Trigger warning: Sexual and emotional assault
A boyfriend comes home from a night of partying. She hears him stagger in and she hopes he’ll just pass out tonight and leave her alone. But he doesn’t. Instead, he starts touching her. She says no. But he won’t stop. He climbs on top of her. This time she says no while pushing him off. He stops and seems to fall asleep, only to wake back up again and continue. She finally goes limp, gives in, and hopes he’ll be done soon.
A man goes in for prostate surgery. Already feeling vulnerable and afraid. Looking for care and compassion from those around him. Yet what he experiences is anything but. They are rough, pulling, pushing and prodding. Telling him it’s his own fault if there are complications because he didn’t follow the doctor’s orders. There is rough handling, aggressive behavior, and demoralizing, dehumanizing treatment. While fully exposed and vulnerable, there is unwanted touching and an experience of physical pain that should never have been.
A woman goes to a bush party with a group of friends. Enjoying the warm weather, the new country she’s in, and all the fun memories she’s making. She ends up a bit further away from the rest of the group than she had intended. A man who has been watching her for most of the night approaches her. He’s getting a bit rough and grabbing her even though she says she’s not interested. He hits another person close by to show her he’s not messing around. He grabs her arm and tells her he’ll kill her if she screams. He kidnaps her, dragging her confused, disoriented and afraid. If she screams, he’ll kill her. If she runs, he’ll kill her. If she tells anyone, he’ll kill her. He does what he wants to her that night and she can’t find a way to make it stop.
A husband and wife are so in love with one another that they decide to have a child together. The union of their two lives to make new life. How can anything be bad if this is the kind of love that they feel for each other? Yet the constant guilt trips, the emotional rejection, the isolation. She’s beginning to see a different picture of her life than the one she thought she was living. This doesn’t have the cliché name-calling and hitting that she thinks goes along with abuse, yet the feeling of being beat down is so real. She has lost herself in this manipulative and emotionally toxic and abusive relationship.
Friends get separated at the party and they aren’t sure where anyone ended up at the end of the night.
Laughs are had while standing near the bar picking who’s going home with whom at the end of the night before anyone has even met.
Insults are said, harsh words are thrown, tears are shed. Forgiveness is begged for, promises are made, and heartfelt hugs are exchanged. “I love you,” is whispered. “I love you, too,” is returned.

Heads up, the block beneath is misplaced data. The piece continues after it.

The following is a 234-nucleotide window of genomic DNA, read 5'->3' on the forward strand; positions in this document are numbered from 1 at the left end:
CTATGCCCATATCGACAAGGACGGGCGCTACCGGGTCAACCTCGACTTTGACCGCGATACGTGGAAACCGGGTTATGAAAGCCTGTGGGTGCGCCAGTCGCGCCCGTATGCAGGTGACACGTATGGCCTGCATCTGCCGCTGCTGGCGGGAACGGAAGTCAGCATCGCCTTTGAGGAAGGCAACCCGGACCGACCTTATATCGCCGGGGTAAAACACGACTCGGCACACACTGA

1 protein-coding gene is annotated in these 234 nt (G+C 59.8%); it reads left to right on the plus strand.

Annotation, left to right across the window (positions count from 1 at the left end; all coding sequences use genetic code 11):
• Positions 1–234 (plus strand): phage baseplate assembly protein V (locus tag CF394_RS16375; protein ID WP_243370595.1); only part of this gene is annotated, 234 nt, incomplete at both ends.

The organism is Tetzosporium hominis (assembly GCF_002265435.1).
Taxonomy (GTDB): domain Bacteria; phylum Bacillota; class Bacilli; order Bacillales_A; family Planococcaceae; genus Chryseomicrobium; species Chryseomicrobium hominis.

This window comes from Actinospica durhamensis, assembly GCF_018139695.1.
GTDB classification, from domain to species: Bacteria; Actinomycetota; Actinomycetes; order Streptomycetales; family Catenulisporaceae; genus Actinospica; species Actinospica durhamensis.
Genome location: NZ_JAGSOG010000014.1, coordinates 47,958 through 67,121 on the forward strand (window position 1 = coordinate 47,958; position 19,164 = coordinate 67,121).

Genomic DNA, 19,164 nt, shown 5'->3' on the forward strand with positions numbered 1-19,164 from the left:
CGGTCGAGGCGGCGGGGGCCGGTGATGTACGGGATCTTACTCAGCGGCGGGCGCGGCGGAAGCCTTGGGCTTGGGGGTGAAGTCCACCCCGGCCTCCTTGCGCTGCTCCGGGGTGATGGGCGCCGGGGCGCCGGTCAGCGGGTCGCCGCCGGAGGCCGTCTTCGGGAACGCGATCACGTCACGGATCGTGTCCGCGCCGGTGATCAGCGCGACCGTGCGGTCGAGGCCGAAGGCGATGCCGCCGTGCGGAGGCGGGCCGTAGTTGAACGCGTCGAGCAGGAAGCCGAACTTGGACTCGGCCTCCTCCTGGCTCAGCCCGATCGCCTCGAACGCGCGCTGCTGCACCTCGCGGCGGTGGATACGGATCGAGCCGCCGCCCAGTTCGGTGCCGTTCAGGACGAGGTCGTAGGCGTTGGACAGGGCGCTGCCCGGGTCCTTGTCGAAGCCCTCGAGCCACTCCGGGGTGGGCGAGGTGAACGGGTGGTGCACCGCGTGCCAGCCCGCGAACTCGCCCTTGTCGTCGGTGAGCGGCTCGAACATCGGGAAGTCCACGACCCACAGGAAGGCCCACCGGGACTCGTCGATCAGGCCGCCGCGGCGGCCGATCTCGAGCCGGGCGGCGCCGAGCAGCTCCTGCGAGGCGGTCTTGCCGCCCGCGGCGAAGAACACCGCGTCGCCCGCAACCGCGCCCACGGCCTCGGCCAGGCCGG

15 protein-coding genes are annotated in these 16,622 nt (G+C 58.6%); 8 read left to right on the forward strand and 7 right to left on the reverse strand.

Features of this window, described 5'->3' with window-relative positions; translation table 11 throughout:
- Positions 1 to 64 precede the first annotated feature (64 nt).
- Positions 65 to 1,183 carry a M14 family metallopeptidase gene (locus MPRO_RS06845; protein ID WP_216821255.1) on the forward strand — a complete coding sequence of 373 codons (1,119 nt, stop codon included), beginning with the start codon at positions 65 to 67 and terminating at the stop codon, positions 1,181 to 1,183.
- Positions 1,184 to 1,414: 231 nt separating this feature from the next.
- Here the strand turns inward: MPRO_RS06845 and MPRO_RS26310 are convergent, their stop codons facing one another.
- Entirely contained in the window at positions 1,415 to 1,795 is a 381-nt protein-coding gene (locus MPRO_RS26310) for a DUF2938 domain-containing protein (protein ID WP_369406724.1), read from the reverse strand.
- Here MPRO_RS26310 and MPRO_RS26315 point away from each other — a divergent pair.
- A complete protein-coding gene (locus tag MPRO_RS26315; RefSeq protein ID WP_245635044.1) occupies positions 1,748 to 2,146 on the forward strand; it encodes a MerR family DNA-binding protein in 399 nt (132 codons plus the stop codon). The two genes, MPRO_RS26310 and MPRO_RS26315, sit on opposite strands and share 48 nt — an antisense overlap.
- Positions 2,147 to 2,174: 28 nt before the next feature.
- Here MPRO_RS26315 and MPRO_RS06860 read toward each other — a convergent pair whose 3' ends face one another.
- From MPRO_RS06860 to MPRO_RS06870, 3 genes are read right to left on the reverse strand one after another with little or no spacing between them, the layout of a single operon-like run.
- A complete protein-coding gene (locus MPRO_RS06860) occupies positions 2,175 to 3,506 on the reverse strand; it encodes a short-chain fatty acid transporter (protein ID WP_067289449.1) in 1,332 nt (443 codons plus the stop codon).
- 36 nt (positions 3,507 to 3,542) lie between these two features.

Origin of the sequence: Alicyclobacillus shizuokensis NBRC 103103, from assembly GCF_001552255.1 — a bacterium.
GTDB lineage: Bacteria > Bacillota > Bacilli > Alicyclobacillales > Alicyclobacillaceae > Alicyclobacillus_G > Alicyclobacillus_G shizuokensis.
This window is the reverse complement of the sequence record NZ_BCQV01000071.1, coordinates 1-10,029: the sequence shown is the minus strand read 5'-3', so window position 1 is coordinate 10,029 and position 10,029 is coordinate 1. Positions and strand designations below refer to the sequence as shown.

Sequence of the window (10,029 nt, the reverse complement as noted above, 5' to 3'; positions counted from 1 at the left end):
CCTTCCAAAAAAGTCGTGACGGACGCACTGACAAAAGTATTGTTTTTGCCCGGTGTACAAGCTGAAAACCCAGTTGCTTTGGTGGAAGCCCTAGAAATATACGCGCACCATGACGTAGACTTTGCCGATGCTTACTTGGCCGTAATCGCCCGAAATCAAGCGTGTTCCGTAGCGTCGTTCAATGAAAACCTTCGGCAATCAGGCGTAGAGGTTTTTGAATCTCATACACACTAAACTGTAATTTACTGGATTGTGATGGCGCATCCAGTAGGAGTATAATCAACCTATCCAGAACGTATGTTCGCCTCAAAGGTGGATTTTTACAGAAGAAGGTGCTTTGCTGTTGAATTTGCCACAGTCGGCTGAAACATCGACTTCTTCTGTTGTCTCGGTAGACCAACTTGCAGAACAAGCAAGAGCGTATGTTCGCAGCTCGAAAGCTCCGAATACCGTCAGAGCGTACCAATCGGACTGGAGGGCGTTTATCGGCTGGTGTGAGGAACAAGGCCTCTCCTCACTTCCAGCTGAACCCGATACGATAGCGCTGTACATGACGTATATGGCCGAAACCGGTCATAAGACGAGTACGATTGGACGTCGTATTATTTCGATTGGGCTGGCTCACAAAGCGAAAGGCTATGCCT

The people telling about their experiences are all different ages, nationalities and genders. But their experiences are the same. They were all assaulted. They all felt silenced. They all deserved better.
We all deserve our voice to be heard when we say yes or no. We deserve to have a voice to tell our survival story. We all deserve love, a caring touch, and a compassionate heart. Not only on special occasions like Valentine’s Day, but always. It’s not something you have to earn; it will be given freely.
If you feel that you are being abused and feel that your voice is not heard, speak to someone who will listen. Call 911, Victim Services 250-837-9260, and both men and women can call the Revelstoke Women’s Shelter 250-837-1111. Men can also reach out to the BC Society for Male Survivors of Sexual Abuse at http://bc-malesurvivors.com. You will always be heard and you will always be in control.
If you think someone you know is being abused emotionally, physically, sexually, financially or otherwise, call any of the crisis numbers listed at www.revelstokecymhsu.ca. The people on the receiving end of the call will allow you to ask questions and get guidance on what to do next.
If you are not sure if the way you’re treating someone is abusive, take a moment to check in with yourself, a trusted friend or family member. You are in control of your actions and there is help. Contact a counsellor, a crisis line, or Victim Services.
Stacie Byrne is the Project Lead for the Child and Youth Mental Health and Substance Use (CYMHSU) Local Action Team, which is a part of a larger provincial collaborative working together to support people between the ages of 6-24 years old and their families with mental health and substance use challenges. The Collaborative works with Service Providers and the community to share how all of the pieces of the recovery puzzle fit together and what is available within and outside of Revelstoke.